Arc the Lad: Twilight of the Spirits


posted 7/11/2003 by Charlie Sinhaseni
other articles by Charlie Sinhaseni
One Page Platforms: PS2
Let’s be honest, this summer has been pretty weak so far. Little of note has been released and anything that even remotely resembles blockbuster status turned out to be Tomb Raider: Angel of Darkness and Enter the Matrix. And we all know how well those two turned out.

Many were looking to Square-Enix’s UNLIMITED Saga as the RPG to pick up this summer. It took no more than five minutes of playing time to realize that that notion had left town long before the game was conceived. RPG gamers were left hungering for more, looking for something that would satiate their desires. As the saying goes, someone’s loss is always someone else’s game and thus, Square-Enix’s loss is Sony’s gain.

Twilight of the Spirits tells the story of a land wrought with conflict and battle. The source of the conflict stems from both the legendary hatred between the Humans and the Deimos and the fact that they’re unwilling to co-exist with each other. Tempers flare when there is a shortage of Spirit Stones, the items required to power objects and utilize magic abilities, and the two sides come to a head. After a short while, a third party is introduced and it forces the Humans and the Deimos to become defenders of their territory instead of the aggressors. From that point on it becomes a matter of survival and although both sides don’t have a clear perception of their true enemy until well into the storyline, there’s plenty of strife and conflict to convey a sense of emotion and empathy.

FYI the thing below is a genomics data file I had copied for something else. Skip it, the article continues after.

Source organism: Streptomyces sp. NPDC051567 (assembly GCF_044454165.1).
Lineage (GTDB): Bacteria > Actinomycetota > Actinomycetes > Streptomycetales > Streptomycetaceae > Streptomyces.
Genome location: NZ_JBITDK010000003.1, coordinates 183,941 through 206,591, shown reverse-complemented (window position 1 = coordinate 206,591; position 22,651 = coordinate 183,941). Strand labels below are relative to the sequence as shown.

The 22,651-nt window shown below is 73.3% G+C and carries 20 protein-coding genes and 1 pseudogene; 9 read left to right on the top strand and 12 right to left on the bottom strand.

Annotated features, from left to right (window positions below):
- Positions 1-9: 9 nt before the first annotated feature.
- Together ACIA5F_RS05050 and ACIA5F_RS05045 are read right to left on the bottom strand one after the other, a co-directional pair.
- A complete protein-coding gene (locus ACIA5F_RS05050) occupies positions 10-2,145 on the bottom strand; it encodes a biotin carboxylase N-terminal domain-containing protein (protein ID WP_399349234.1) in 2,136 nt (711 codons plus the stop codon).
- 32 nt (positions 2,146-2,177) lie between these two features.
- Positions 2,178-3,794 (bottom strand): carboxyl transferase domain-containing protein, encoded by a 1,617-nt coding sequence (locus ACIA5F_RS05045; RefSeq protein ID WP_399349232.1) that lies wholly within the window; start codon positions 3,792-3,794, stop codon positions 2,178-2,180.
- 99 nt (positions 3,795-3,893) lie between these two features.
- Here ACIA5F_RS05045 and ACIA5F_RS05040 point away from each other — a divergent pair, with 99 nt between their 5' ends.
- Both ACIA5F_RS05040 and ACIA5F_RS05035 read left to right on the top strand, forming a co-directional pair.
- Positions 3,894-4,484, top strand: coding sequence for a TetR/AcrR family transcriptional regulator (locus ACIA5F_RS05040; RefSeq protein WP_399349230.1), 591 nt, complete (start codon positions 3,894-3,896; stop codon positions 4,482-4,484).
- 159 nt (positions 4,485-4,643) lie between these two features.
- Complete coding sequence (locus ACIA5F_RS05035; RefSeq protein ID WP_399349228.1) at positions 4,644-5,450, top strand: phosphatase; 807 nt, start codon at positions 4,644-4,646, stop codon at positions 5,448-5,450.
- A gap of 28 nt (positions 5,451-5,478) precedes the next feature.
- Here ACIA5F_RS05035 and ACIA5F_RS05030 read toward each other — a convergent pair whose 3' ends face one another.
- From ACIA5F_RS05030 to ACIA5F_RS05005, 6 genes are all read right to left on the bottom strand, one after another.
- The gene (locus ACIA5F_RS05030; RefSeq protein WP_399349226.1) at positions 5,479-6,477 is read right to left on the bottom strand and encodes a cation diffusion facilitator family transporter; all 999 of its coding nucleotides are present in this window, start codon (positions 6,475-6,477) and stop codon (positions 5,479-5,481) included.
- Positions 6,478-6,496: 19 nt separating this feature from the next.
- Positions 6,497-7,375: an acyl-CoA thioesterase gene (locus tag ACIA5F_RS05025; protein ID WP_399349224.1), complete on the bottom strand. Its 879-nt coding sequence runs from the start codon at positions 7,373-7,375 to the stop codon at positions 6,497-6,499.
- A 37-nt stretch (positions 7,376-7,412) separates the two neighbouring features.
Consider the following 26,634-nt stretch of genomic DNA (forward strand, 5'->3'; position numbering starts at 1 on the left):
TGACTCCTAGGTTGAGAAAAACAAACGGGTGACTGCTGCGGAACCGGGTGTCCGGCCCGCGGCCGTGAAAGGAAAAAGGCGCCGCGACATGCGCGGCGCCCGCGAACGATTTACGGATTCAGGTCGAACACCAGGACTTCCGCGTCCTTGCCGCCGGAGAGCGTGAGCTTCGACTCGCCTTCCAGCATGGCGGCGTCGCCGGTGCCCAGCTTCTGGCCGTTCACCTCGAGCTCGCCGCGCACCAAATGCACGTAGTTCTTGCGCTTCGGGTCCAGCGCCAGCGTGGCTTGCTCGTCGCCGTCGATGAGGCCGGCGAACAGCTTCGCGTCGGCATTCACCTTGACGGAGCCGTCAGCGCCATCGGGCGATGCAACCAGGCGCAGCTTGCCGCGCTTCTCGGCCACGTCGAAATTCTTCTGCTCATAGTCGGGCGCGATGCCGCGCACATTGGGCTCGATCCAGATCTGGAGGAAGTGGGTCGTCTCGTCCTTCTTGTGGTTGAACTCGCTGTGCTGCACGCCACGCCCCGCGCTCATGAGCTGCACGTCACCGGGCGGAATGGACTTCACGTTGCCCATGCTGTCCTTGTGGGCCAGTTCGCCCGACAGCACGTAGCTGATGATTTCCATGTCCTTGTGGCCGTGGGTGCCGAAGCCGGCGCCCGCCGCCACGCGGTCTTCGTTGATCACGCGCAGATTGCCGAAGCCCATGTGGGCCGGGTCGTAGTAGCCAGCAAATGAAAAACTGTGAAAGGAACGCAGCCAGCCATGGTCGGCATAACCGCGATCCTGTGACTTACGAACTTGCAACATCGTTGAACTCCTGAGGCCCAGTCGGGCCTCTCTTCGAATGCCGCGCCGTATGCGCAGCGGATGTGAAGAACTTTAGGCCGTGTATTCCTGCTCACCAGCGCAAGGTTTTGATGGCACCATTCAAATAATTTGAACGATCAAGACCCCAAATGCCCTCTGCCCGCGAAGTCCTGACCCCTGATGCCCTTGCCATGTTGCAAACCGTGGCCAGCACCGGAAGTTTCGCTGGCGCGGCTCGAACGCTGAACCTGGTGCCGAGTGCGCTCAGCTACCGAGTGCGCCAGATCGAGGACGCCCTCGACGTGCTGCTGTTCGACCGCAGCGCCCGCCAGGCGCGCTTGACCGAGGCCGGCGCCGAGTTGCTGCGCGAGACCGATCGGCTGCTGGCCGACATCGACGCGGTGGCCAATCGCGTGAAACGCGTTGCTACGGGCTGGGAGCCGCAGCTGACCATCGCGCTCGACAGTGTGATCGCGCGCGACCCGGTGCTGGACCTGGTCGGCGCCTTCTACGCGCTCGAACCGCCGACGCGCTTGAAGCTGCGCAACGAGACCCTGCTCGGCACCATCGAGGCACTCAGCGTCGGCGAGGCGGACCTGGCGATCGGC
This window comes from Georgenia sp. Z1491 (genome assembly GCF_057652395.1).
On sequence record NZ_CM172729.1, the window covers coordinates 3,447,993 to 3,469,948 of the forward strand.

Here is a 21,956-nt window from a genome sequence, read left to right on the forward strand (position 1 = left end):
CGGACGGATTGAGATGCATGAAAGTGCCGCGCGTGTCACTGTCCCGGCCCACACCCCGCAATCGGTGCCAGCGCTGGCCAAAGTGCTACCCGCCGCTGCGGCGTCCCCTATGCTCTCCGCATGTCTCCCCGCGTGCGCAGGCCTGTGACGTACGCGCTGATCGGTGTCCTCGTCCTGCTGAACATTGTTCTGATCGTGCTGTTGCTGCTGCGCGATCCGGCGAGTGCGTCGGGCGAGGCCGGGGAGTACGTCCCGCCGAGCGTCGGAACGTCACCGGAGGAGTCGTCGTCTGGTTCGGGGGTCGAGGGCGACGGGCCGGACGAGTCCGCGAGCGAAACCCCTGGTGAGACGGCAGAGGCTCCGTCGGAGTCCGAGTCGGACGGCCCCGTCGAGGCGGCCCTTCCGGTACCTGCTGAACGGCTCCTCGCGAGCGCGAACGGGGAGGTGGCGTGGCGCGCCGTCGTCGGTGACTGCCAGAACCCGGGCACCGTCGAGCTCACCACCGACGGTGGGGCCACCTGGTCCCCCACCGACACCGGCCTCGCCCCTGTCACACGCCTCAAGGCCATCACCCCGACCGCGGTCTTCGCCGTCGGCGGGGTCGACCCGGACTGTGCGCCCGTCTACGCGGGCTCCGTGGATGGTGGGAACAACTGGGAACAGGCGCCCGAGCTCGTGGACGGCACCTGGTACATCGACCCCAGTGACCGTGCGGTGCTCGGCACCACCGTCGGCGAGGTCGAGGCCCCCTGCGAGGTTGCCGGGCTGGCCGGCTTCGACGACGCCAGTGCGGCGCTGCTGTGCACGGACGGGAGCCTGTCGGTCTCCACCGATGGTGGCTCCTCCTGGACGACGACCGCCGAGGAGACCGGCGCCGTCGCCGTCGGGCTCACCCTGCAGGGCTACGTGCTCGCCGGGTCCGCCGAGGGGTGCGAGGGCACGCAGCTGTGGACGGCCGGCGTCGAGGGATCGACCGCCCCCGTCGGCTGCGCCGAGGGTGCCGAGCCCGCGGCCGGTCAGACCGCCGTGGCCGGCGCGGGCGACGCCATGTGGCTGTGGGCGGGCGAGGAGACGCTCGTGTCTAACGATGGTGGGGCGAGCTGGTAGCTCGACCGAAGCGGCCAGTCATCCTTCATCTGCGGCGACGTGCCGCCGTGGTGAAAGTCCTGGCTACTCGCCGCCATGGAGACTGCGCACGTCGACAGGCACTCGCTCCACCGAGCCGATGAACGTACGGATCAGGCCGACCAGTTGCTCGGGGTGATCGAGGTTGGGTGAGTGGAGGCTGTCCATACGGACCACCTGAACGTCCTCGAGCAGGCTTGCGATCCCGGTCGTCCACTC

What makes this game unique is that players will be able to experience the conflict from both vantage points. Twilight is broken up into chapters in which the player alternates control between two brothers who have no knowledge of the other’s existence. As fate would have it, both were begat from a Human mother and a Deimos Father, a love that was far too taboo for anyone in the land to ingest. As the couple tried to escape they became separated and were forced to raise their children without the aid of the other. Fast forward about 18 years and it becomes a tale of two worlds; on one end there is Kharg, the son of royalty and a beloved figure of his homeland. On the other end of the spectrum resides Darc who was scraped off the side of the road by a froglike creature who bore him into a life of slavery. Playing both sides gives you both a unique look at the struggle and a unique look at the varying ways of life. Kharg’s life is filled with upbeat music, great friends and conventional lands while Darc’s world is filled with betrayal, darkness and an overwhelming sense of sadness.

We loved the pacing and the manner in which the storyline unfolded. Just as our interest peaked the storyline would shift to the other side, leaving us anxious to learn about the fate of our protagonists. It may move a little too slow for today’s ADD-infused crowd but to us it reads like a good book. There are enough twists and turns to keep most RPG fans happy and while some facets of the storyline may frustrate you, it’s constructed with just enough care to be compelling and entertaining.
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